GROWING IN GRACE
There’s not a lot we can agree on in such a hectic year. But surely we can agree on the fact that COVID-19 has called into question lots of ways we’ve always understood how to be the church. From an over-emphasis on buildings to how we embody the gospel in socially distanced ways, this year has been a year where the learning curve has been high for pastors and lay people alike.
Among the many things called into question is the validity or effectiveness of measuring participation in the church. Specifically, online worship has officially called into question the ways we measure what we do in the church because counting is very different in a digital world. For example, churches tend to make worship attendance the first and primary measurement for effectiveness. And that’s fairly easy in a physical world — how many butts occupied a pew on a given Sunday and, voila, there you have it. Now that online worship has become such an important form of worship, the counting process gets much more complicated.
I want to cover a couple of basic myths in counting online metrics in the hope that we could begin to identify better ways and better things to count instead of the same old, tired metrics…
Myth 1: Total Views Equals Total Attendance
Total views measures the number of people who view a post on Facebook. This number is also the largest number in the analytics section for any given post. We must learn to avoid the fallacy that bigger numbers equal more effectiveness. A view is registered when someone pauses as they scroll by your post. It does not count actual engagement. In the physical world we would never count the number of cars that drive by our building in our weekly worship attendance. Likewise, we can’t count the number of people who happen to scroll by our post. Total views does not equal total attendance. Hard stop.
Myth 2: Use a Multiplier When Counting Online Metrics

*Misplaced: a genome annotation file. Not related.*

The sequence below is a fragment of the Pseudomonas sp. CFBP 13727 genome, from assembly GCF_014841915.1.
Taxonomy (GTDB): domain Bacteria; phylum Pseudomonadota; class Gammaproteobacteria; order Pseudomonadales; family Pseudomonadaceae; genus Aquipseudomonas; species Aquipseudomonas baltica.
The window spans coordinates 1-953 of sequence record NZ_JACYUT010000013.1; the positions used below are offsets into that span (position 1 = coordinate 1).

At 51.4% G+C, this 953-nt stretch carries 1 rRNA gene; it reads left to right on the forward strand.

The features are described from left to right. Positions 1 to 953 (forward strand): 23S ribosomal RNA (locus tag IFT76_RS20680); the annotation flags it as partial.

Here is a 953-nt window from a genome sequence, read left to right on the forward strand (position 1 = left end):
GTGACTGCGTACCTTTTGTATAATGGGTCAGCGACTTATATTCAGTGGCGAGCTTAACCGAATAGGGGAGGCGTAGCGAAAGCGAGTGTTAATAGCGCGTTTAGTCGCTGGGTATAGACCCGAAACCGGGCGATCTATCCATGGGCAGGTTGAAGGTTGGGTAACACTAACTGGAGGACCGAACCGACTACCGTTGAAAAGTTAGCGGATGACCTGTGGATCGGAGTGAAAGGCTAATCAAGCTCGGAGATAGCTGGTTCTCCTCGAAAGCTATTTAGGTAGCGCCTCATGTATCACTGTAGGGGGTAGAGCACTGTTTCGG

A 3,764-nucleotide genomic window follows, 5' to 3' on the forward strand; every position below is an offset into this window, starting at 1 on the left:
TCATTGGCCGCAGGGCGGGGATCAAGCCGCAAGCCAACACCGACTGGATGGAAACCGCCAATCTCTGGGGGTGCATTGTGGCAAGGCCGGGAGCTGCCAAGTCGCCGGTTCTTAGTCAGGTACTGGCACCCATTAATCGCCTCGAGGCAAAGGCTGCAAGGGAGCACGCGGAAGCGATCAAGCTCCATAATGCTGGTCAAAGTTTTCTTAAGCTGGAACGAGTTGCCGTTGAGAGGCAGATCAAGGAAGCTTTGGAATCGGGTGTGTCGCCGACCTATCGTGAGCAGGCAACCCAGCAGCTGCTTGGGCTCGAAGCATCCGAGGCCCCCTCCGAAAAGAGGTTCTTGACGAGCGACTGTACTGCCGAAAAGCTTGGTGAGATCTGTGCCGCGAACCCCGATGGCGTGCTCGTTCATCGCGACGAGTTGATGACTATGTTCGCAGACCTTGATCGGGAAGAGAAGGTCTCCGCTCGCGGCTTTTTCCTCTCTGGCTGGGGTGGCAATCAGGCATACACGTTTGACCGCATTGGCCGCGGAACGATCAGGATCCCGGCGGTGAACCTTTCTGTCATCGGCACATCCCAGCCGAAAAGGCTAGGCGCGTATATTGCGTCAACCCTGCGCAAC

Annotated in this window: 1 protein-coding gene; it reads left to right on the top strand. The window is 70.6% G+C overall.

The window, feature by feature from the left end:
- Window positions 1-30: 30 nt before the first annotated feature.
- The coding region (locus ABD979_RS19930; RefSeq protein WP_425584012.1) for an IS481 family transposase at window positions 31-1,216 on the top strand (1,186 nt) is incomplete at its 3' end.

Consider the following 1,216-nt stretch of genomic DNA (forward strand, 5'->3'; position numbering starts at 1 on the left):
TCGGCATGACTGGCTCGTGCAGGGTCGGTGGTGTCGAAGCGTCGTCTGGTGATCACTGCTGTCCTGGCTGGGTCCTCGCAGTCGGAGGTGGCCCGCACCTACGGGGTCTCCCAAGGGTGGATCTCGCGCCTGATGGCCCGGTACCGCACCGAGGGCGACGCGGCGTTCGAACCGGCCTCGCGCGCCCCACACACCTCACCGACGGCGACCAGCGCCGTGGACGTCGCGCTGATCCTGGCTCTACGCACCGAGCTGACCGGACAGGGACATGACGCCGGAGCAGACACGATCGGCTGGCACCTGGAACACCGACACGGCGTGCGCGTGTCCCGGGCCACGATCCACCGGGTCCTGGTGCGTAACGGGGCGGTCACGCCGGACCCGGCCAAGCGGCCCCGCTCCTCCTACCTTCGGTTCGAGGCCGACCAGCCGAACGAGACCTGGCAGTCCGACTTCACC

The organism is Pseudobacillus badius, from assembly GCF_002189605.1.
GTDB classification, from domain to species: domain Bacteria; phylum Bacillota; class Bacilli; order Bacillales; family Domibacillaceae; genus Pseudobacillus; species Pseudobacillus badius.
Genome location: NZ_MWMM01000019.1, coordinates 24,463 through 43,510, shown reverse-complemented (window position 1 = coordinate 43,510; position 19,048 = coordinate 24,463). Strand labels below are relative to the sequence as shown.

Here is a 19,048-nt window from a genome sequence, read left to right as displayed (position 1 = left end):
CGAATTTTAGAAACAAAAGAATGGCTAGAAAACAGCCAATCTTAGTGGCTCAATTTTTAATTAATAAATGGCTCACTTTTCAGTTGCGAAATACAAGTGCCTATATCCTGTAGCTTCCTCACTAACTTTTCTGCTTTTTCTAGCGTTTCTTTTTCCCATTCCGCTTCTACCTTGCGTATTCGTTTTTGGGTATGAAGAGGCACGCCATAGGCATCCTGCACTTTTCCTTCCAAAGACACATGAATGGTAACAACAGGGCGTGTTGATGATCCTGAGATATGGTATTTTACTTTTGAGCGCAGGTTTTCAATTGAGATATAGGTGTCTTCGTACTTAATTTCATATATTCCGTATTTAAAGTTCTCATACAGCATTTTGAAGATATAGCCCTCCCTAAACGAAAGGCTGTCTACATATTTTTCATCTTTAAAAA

Different “experts” will tell you to use different multipliers in an attempt to get the most accurate number of viewers possible. Some measure as high as 2.65 and others measure around 1.5 or 1.7. Avoid the trap of fuzzy math! Again, we must learn to avoid the fallacy that bigger numbers equal more effectiveness. It’s better to establish a baseline using the more straightforward numbers possible. One viewer equals one view. This 1-to-1 measurement will allow you to have a more honest baseline and give you a more accurate place to grow from.
Myth 3: You Should NOT Count Views Only
The days of counting passive numbers are over. Counting butts in seats or simple views online do not correspond to engagement. We must expand how we measure engagement in worship. Facebook allows you to see how many people watch, how long they watch, where they watch from, etc. We have begun counting the following numbers in our online worship count:
- Peak views on Facebook
- One-minute views on Facebook;
- Average length of view on Facebook; and
- Total online numbers across platforms.
Gauging how long someone watches online worship helps clarify how engaged they are.
What Really Matters in Our Counting?
COVID-19 is finally teaching us the goal of worship (and the church) is to drive engagement, not just to count people present. Instead of getting overly excited over more views, we need to build pathways that measure engagement. This means churches must consider both the digital 1-to-many experience (worship) AND the 1-to-few (small groups, studies, discipleship opportunities, etc.).
Below are just a few of the ways you can measure engagement beyond just views:
- New people click on and submit an online connection card
- New small groups formed online
- People who engage in online content designed for discipleship growth, not just weekly worship
All of this online measuring is new. And we’re all on a learning curve. COVID-19 may well be the final word on whether churches should focus more on how many people we reach versus how many people engage and grow in their faith. This could be the greatest opportunity for change the church has seen this century!
Question: What are you learning about online metrics?
The Rev. Ben Gosden is senior pastor at Trinity United Methodist Church in Savannah. He can be reached at firstname.lastname@example.org.